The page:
Restaurants in Goa : Mum’s Kitchen, Panjim ⭐️⭐️⭐️⭐️⭐️


The restaurant Souza Lobo, Calangute was our pick from the Internet, it’s an old establishment; am not sure on the date of inception.

The next day, we ask the hotel staff at Le Meridien for a good restaurant to eat. And the first reply is what is the kind of cuisine we are looking for ? Goan food, we say and so Mum’s Kitchen in the capital city of Panjim turns up as a recommendation.

We head to Mum’s kitchen for lunch. Located on the Miramar beach road, not sure about the parking facility, as we had a cab and the driver dropped us here. There is no beach view for the restaurant, but the view is even better – a serene garden.

Mum's Kitchen, Panjim
Mum’s Kitchen, Panjim

Inside the compound wall, a narrow walkway amidst a pond led to the front door of the restaurant.

The garden in front of the restaurant at Mum's Kitchen, Panjim
The garden in front of the restaurant at Mum’s Kitchen, Panjim
The door to great food; Mum's Kitchen, Panjim
The door to great food; Mum’s Kitchen, Panjim

Charming place, colourful and peaceful at the same time !! The turquoise tiled table and the contrasting bright orange napkins were looking picture perfect !!

The waiter was driven to indulge us and he suggested wines to start the meal and we opted for the white wine Fratelli Chardonnay.

They serve water also in long-stemmed glasses; needless to say the water tastes sweeter and as a result, we start sipping the water too instead of gulping it down.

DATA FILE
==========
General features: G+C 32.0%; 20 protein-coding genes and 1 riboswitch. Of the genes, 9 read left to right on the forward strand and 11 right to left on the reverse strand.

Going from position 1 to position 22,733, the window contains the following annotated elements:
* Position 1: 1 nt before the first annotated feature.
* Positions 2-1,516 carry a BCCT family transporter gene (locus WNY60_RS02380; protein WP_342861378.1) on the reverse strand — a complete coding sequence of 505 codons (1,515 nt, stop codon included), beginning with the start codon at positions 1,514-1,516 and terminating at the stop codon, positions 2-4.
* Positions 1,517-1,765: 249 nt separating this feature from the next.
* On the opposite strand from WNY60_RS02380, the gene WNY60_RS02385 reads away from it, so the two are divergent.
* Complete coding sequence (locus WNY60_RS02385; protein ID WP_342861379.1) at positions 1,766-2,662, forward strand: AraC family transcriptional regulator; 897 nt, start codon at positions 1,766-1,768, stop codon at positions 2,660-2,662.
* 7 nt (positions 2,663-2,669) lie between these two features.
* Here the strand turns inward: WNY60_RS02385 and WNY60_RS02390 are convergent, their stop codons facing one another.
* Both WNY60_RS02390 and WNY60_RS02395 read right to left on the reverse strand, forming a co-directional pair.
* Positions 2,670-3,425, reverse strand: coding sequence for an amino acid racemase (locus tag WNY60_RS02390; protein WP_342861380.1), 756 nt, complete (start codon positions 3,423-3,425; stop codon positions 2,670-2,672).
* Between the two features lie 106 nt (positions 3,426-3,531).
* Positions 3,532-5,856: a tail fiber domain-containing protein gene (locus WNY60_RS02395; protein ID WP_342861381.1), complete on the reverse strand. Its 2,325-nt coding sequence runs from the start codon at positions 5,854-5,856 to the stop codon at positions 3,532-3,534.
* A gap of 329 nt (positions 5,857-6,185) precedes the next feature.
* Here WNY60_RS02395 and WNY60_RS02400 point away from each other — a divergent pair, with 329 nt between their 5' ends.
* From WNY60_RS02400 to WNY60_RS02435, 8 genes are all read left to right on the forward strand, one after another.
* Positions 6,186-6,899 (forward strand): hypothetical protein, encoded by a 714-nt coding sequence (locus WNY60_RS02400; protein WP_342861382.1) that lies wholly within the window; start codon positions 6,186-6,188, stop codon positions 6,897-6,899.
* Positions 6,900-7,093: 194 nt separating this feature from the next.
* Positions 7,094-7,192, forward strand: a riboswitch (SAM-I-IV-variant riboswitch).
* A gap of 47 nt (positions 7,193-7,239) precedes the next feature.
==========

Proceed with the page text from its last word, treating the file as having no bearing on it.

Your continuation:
Fratelli Chardonnay at Mum's kitchen, Panjim
Fratelli Chardonnay at Mum’s kitchen, Panjim

Our kid wanted the Fish n Chips, was super good !! The waiter suggested a cucumber salad called Tavasache, delicious.

Fish n Chips and Tavasache at Mum's kitchen, Panjim
Fish n Chips and Tavasache at Mum’s kitchen, Panjim

We tried the “Philomenache” Caldeen, a prawn curry with coconut gravy. It came with rice and we also ordered some Goan bread with the gravy dish. The prawn curry was good and the hot Goan bread with butter was heavenly.

The Goan bread is iconic, but when did the rice eating natives in Goa start making bread ?  The Indian bread or roti was unleavened ie made without yeast or a raising agent and cooked on a flat tava.

From the chronicles of the 16th century Italian traveller Francesco Carletti on Goa in the book Goa Travels, edited by Manohar Shetty…… ” And they eat everything with rice cooked simply in water, though they do not lack wheat for making bread, which can always be found for sale by anyone who wants to buy it. But in hot countries rice pleases more and is more easily eaten than bread.”

It’s the Portuguese who first baked bread with fermented toddy in Goa and as we learnt from an interesting exhibit by Dr. Subodh Kerkar at the Museum of Goa, ” toddy was considered impure and blasphemous by the Hindus. A piece of bread thrown into a Hindu well was enough for ‘baptizing’ the entire family. ” 

But several years down, the Goan bread has become a staple across all communities and  much-loved, they come is an array of shapes.

No Goan meal is complete without the dessert Bebinca, with ice cream.

Bebinca with ice cream
Bebinca with ice cream

Here’s a restaurant we definitely want to come again to taste the other dishes on the menu !! Happy to have been here.

There are a few other restaurants in Panjim that were recommended by the hotel staff – Oak Barrel, Panjim and The Black Sheep Bistro, Panjim. Check them out too !!


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